Google “demon list” and you will discover site after site telling you about a myriad of demons. In these lists you’ll find everything from odd names (Bifrons, Jinn, Lamia) to human actions (gossip, lying, rape) or emotions (pride, grief, jealousy). The extensive and weird list of names given by some are not found in the Bible, but are from the writings of men. If you are familiar with the mythology of the Norse, Greek, Roman, etc., then you may recognize some of the names. Of all these, I would say along with Paul,
…we know that an idol is nothing in the world, and that there is no other God but one. For even if there are so-called gods, whether in heaven or on earth (as there are many gods and many lords), yet for us there is one God… (1 Corinthians 8:4-6)
The thought that human action or emotion should be attributed to demons is disturbing. It removes personal responsibility for sin. Have an ego problem? It’s not you—it’s a demon of pride. Do you have a hard time controlling your temper? You’ve been possessed by a spirit of rage! Cheating on your spouse? That’s a spirit of fornication. These folks have listed evil spirits for everything you could think of and more. Apparently there’s a baldness demon! Are you a vegetarian? There’s a demon for that! If it weren’t so serious, it’d be funny.
We listed every occurrence of demon possession from the New Testament last week. Something that stood out was the fact that no demon spoken of in the New Testament caused an individual to sin. We do not read about a demon of drunkenness, an evil spirit of idleness, an indifference demon, or a sodomite spirit. All these are manmade demons, if not to justify sin, at the very least to deflect culpability.
The Bible tells us of the distressing spirit which was upon king Saul (1 Samuel 16:14). Well, it must have been a demon of depression, right? No. The text says “…a distressing spirit from the LORD troubled him.” It was not a demon, nor was Saul possessed by a spirit. The word spirit is often used to describe an attitude or disposition. The Spirit of the LORD departed from Saul, and anxiety or dejection set in. To rid himself of the distressing spirit, Saul had David play his harp (1 Samuel 16:23). David wasn’t casting out an evil spirit with his harp; it served to distract Saul from his unfaithfulness to God. 1 Samuel 18:10-11 speaks of a time when even David’s music didn’t work to change Saul’s disposition.
Out of curiosity, I searched for the phrase “spirit of” in the Bible. These are not all the references, but a good selection of them:
- Spirit of wisdom (Exodus 28:3)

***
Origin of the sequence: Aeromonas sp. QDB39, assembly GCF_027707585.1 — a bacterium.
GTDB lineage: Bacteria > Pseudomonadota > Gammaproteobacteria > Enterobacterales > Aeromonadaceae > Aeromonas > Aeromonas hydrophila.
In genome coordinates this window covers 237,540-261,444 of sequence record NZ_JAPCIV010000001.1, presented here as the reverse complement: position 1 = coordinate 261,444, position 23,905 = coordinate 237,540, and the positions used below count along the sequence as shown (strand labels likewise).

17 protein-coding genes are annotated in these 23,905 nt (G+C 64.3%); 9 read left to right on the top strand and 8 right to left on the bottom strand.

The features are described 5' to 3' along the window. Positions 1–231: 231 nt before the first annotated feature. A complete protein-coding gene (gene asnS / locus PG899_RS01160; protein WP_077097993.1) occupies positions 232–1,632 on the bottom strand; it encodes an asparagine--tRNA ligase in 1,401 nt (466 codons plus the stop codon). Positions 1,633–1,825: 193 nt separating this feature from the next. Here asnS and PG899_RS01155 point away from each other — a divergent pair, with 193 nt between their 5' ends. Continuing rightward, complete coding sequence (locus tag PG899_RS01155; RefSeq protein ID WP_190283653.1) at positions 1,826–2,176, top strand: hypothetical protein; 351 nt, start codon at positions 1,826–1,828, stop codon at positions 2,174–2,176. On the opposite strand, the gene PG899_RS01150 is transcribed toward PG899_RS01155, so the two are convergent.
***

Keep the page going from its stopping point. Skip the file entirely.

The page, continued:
- Spirit of jealousy (Numbers 5:14)
- Spirit of ill will (Judges 9:23)
- Spirit of deep sleep (Isaiah 29:10)
- Spirit of harlotry (Hosea 4:12)
- Spirit of bondage (Romans 8:15)
- Spirit of stupor (Romans 11:8)
- Spirit of gentleness (Galatians 6:1)
- Spirit of fear (2 Timothy 1:7)
Just as Saul’s distressing spirit was a disposition, not a possession; so the spirits listed above do not indicate a possession, but a disposition, attitude or frame of mind.
Zechariah 12:10 is a reference to the Lord’s death at Calvary. Chapter 13 follows this up by referring to a time when the washing away of sin and uncleanness would happen. That is the very reason why Jesus suffered and died, so that the forgiveness of sins would be available (Luke 24:46-48; Acts 2:38; 3:19; etc.). Forgiveness of sins by the shed blood of Christ was made available with the coming of the gospel message. In Zechariah 13:2, we are told:
…I will cut off the name of the idols from the land, and they shall no longer be remembered. I will also cause the prophets and the unclean spirit to depart from the land.
Just in case someone wants to make a distinction between a demon and an unclean spirit, the Bible makes no such distinction (see Matthew 10:1, 8; Mark 1:23-27; Luke 4:33-36; Mark 5:12-13; etc.). An unclean spirit is a demon.
Zechariah said when the forgiveness of sins was made available because of the sacrifice of Jesus Christ, the unclean spirits would depart from the land. Which is it? Has demon possession ceased or was Zechariah a false prophet? The gospels show demon possession on a massive scale. Then, in the book of Acts there are but a few instances. The unclean spirits were to depart. If demon possession still happens today, Zechariah was wrong.
Might there be demon activity going on in some way or another? Sure. The apostle Paul warned about people “giving heed to deceiving spirits and the doctrines of demons” (1 Timothy 4:1). False teachings are linked to the demons. In like manner, false worship is linked to demons in 1 Corinthians 10:20-21. When people use Ouija boards, séances and such things, the aim is to contact evil spirits. I’ve read of cases where people using drugs have had out of this world experiences, perhaps contact with demons. Demons did not vacate the spirit realm—they were to depart from the land. Do demons still exist? Absolutely. Can people be in contact with or influenced by demons? Perhaps. Does demon possession happen today? Not according to the Holy Spirit, the source of Zechariah’s prophecy.